By Ted Triplett
We all have loyalties to particular service providers—but we also recognize that there are plenty of opportunities to buy the same services from competitors.
“People today want a relationship with their bank that is built on trust. Getting to know their needs takes more than a phone call or handing out a product brochure,” says Thomas M. Caron, who served for nearly 30 years as president and CEO of a Massachusetts bank.
Discriminating consumers want more than just bank products. They want to feel they’ve made a wise decision. That goes for every encounter they have with your institution, whether it’s a routine deposit or a one-time-only home loan.
Customers trust banks with their money. In return, they deserve to do business with people who appreciate, respect and communicate with them. Take a customer for granted and you run the risk that they’ll take their business elsewhere—and they’ll tell their friends, too.
Customers expect appreciation and recognition for their business. Yes, they’re aware there may be a better deal around the next corner. But if their current bank is treating them well, they’ll remember that, and will be significantly more motivated to keep their business with you.
To gain loyal customers, you have to first earn their trust. Part of earning that trust is sharing information with them. The more they know about your bank, the more they believe in its offerings and its people. Your customer must be able to feel they can rely on and trust your bank. I often see survey responses where satisfied customers say, “I can count on them.”
By providing your customers with value-focused information so they can make or save money—and make better financial decisions—you become a trusted resource for your customers.
Consistent communication, both in the message and in the frequency of the message, is one key to earning trust. Consider this an opportunity to give your customers an ongoing education in what your bank has to offer. Repeat that message, and often, and you’ll reap plenty from what you sow.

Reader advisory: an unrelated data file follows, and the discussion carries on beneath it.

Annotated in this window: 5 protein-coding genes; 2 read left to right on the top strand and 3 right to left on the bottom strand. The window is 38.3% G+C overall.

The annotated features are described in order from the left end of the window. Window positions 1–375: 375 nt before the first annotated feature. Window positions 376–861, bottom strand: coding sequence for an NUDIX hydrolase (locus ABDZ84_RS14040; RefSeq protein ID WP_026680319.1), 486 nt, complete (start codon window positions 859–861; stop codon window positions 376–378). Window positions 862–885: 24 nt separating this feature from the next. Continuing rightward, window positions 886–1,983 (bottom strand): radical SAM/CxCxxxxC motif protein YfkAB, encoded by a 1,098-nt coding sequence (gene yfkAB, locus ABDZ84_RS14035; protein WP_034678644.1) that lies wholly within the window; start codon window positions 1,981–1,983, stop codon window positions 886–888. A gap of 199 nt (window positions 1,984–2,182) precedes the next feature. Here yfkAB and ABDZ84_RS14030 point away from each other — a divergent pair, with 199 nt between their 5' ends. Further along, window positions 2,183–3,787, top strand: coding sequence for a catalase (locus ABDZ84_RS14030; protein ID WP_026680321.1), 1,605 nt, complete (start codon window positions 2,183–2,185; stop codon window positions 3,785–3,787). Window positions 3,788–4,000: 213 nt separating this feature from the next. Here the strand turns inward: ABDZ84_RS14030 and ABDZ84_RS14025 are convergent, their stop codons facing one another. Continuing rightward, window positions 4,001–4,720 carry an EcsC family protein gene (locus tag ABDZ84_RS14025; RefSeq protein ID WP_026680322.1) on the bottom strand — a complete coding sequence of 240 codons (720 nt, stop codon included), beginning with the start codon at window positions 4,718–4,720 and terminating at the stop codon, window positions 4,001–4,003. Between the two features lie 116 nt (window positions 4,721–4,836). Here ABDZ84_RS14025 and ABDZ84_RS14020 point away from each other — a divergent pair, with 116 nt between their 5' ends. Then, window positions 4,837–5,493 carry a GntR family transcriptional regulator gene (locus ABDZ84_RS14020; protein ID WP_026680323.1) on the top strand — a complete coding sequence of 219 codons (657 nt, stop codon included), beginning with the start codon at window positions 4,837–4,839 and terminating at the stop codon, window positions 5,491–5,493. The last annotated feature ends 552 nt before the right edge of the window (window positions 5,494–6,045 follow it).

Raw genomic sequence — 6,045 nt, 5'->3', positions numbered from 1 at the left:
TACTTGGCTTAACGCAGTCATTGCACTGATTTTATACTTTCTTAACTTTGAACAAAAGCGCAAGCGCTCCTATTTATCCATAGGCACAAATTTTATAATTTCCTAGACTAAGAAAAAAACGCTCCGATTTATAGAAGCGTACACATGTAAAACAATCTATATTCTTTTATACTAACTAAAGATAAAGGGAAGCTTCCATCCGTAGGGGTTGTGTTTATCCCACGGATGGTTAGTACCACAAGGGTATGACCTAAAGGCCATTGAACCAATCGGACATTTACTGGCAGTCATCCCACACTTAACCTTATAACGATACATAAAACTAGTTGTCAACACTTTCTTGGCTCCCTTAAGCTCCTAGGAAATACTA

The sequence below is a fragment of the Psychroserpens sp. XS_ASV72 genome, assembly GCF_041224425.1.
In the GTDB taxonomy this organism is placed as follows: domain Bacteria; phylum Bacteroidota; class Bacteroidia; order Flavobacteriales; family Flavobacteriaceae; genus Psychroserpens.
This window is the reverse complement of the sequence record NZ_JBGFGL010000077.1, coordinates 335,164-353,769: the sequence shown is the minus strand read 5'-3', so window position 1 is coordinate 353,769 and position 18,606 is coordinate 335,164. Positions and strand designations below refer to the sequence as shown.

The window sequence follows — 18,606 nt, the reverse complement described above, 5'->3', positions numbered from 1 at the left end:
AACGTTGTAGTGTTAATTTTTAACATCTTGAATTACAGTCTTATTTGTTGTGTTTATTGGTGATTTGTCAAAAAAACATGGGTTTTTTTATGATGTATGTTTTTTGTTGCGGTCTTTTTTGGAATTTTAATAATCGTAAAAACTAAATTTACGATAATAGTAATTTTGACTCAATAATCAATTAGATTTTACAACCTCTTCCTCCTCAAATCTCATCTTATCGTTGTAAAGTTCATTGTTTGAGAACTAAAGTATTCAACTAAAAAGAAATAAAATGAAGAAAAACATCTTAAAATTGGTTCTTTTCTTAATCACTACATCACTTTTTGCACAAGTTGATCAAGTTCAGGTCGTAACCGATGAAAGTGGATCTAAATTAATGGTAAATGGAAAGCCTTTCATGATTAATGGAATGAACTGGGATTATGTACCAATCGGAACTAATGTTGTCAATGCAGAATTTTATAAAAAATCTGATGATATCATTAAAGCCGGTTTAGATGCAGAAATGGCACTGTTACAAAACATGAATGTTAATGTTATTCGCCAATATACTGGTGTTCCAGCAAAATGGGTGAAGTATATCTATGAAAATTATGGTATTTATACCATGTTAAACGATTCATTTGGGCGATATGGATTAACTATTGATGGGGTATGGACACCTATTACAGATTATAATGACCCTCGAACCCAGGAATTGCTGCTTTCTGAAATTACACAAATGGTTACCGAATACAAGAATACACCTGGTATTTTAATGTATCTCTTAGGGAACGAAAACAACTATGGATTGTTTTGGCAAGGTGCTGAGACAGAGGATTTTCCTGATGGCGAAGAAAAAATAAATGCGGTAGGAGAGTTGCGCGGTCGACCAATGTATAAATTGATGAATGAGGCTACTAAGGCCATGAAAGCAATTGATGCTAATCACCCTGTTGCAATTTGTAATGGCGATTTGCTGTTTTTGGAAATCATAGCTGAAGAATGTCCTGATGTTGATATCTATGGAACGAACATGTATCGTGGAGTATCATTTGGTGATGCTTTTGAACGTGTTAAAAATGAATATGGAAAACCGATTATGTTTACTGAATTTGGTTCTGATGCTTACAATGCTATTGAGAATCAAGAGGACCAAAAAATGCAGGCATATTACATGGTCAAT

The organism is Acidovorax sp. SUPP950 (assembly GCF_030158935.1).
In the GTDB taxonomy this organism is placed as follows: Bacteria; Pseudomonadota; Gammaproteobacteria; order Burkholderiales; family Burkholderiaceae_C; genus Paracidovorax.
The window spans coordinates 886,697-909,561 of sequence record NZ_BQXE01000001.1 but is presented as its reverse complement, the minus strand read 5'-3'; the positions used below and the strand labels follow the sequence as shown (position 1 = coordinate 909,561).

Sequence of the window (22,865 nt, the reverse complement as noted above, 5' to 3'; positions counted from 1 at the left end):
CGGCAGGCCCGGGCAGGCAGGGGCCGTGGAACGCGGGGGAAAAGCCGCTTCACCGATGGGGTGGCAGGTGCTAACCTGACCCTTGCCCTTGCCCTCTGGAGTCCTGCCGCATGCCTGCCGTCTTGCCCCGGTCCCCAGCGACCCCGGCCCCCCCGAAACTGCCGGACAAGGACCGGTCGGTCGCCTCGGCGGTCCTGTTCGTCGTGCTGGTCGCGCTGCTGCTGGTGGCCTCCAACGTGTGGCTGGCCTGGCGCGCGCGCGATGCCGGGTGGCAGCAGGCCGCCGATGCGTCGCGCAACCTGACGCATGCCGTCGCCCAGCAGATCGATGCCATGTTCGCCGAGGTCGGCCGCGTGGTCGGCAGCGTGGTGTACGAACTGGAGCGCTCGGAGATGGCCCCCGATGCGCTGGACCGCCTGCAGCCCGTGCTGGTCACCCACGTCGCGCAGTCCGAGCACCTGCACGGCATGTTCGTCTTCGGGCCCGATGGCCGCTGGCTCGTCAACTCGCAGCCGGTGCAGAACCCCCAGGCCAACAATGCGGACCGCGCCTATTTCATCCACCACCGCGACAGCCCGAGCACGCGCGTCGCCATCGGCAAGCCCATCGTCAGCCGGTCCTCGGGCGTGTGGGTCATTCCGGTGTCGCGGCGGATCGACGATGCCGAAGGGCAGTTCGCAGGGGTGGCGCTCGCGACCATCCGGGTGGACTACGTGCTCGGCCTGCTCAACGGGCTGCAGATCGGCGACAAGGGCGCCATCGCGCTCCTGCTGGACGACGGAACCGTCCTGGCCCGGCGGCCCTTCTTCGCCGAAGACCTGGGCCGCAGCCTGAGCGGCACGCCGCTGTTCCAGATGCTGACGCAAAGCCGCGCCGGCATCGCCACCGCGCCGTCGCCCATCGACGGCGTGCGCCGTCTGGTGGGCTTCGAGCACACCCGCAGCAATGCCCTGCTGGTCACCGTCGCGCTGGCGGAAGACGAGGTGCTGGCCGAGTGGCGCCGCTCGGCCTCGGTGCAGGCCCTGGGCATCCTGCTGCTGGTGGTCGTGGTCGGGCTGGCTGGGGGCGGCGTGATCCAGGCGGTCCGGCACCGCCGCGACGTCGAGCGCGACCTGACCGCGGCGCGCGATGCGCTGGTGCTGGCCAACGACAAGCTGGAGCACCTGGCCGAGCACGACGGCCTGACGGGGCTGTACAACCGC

Best of all, by earning a customer’s trust you optimize the possibility that they will turn to you when they need deeper and wider solutions. Bank-loyal customers view their financial institution as a place where people, not products, are there to meet their needs.
Therefore, bank marketers need to send messages that offer clear-cut value propositions, a true reason for the customer to put their trust and money with them.
A successful strategy requires frequent contact, a consistent message, education and trust—thus becoming not only a cross-selling strategy, but also a relationship-selling strategy. Simple as this may sound, it’s actually one of the most complex strategies involved in keeping your customers, your customers.
When you educate your customers and build a relationship with them, you’ll be well positioned to encourage them to use more of your products and services, to proactively look for more ways to do business with you, and to tell their friends about your organization.
By focusing your marketing dollars on building stronger relationships, rather than pushing products, you’ll find your customers more receptive to your cross-sell offers—which can significantly increase your bottom line and retention.
“IDENTIFICATION OF TOP PHOTO: Ted Triplett”